The experimental drug, sulopenem, was designed to tackle drug-resistant infections with an outpatient focus (in addition to hospitals), to avert those reimbursement challenges that incentivize hospitals to prescribe cheaper, generic broad-spectrum antibiotics.

Len Schleifer (left) and George Yancopoulos, Regeneron (Vimeo)

Eyes on he­mo­phil­ia prize, Re­gen­eron adds a $100M wa­ger on joint de­vel­op­ment cam­paign with In­tel­lia

When George Yancopoulos first signed up Intellia to be its CRISPR/Cas9 partner on gene editing projects 4 years ago, the upstart smartly ramped up its IPO at the same time. Today, Regeneron $REGN is coming back in, adding $100 million in an upfront fee and equity to significantly boot up a whole roster of new development projects.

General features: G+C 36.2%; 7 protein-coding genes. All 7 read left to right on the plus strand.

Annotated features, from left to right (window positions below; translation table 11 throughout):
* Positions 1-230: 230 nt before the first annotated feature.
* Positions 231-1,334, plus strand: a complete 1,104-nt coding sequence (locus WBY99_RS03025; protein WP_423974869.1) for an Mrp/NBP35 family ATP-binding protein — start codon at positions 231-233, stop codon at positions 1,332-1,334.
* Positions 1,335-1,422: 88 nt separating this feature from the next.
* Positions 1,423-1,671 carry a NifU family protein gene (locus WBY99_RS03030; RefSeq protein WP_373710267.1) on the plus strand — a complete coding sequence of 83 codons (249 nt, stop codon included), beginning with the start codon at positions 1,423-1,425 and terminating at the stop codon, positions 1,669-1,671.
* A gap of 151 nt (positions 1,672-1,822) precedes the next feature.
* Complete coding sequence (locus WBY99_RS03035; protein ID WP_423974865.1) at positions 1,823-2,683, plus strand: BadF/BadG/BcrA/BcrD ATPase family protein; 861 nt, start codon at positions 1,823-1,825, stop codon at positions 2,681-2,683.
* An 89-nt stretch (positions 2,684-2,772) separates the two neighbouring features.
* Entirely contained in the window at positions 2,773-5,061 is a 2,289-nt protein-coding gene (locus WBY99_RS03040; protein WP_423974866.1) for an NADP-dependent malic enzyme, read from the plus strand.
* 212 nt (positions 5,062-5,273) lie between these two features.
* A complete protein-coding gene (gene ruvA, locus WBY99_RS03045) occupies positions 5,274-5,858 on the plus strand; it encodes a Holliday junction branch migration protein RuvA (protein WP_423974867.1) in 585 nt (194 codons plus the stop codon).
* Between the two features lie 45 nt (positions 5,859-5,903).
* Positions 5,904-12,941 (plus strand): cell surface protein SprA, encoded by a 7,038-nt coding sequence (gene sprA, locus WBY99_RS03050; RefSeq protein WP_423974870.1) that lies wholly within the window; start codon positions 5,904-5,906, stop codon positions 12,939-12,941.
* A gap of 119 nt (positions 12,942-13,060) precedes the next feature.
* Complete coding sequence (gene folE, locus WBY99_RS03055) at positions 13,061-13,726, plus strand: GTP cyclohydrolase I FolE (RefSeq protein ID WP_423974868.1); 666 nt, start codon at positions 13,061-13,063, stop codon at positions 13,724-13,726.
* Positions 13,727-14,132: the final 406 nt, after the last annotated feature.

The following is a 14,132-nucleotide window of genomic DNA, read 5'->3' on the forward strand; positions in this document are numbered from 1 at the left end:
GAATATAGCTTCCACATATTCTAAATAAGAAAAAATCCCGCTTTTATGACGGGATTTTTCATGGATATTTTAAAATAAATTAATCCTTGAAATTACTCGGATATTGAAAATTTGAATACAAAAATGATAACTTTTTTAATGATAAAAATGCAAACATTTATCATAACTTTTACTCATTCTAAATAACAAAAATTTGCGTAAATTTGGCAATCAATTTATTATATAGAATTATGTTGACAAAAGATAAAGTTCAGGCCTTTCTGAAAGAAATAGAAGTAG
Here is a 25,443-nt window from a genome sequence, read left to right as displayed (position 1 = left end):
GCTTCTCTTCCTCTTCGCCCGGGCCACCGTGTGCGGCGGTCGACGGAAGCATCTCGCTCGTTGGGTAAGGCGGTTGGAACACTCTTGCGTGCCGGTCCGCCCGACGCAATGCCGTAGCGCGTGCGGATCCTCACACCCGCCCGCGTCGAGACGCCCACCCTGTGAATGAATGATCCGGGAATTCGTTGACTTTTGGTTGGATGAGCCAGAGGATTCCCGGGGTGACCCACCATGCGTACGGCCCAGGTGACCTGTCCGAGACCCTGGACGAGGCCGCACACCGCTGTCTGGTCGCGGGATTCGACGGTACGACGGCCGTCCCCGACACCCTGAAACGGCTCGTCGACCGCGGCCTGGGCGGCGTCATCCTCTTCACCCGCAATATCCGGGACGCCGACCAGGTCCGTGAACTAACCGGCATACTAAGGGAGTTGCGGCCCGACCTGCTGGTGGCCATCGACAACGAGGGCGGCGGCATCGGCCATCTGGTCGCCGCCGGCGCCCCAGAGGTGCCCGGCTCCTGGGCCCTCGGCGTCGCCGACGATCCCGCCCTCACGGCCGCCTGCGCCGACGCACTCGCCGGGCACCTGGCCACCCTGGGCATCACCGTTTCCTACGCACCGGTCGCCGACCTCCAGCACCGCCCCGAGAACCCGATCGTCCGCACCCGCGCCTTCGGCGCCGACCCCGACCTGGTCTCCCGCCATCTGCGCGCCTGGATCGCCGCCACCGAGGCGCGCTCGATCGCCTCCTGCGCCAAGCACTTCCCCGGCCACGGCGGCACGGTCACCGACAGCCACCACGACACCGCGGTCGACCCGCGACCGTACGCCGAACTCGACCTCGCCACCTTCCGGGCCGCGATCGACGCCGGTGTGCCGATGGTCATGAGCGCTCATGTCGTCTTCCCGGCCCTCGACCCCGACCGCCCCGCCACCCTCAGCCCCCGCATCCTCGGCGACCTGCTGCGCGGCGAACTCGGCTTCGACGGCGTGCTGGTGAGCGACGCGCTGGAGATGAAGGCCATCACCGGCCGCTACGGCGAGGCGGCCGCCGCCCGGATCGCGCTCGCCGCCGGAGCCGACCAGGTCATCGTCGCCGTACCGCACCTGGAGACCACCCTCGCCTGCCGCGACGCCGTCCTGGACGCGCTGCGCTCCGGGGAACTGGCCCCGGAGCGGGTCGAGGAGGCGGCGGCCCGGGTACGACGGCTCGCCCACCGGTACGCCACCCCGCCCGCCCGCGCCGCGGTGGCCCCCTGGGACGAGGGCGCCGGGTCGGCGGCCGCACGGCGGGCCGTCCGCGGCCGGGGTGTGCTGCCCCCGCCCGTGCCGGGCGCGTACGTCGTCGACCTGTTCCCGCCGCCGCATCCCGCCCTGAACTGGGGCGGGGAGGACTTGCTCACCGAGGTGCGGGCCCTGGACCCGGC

And they’re highlighting some clinical hemophilia research plans in the process.

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Covid-19 roundup: Did in­sid­ers cash in on pos­i­tive news re­port about Gilead be­fore pub­li­ca­tion?

A series of bullish trades on Gilead options just before the release of a favorable news story is raising questions among regulatory experts, Reuters reported.

On April 16, just hours before STAT published anecdotes from a Chicago hospital that served as one of the clinical sites to test Gilead’s remdesivir in Covid-19 patients, the California-based company’s shares were trading at around $75. Four large blocks of options were purchased for about $1.5 million each, betting that the stock would rise beyond that to as much as $87.5 by mid-August.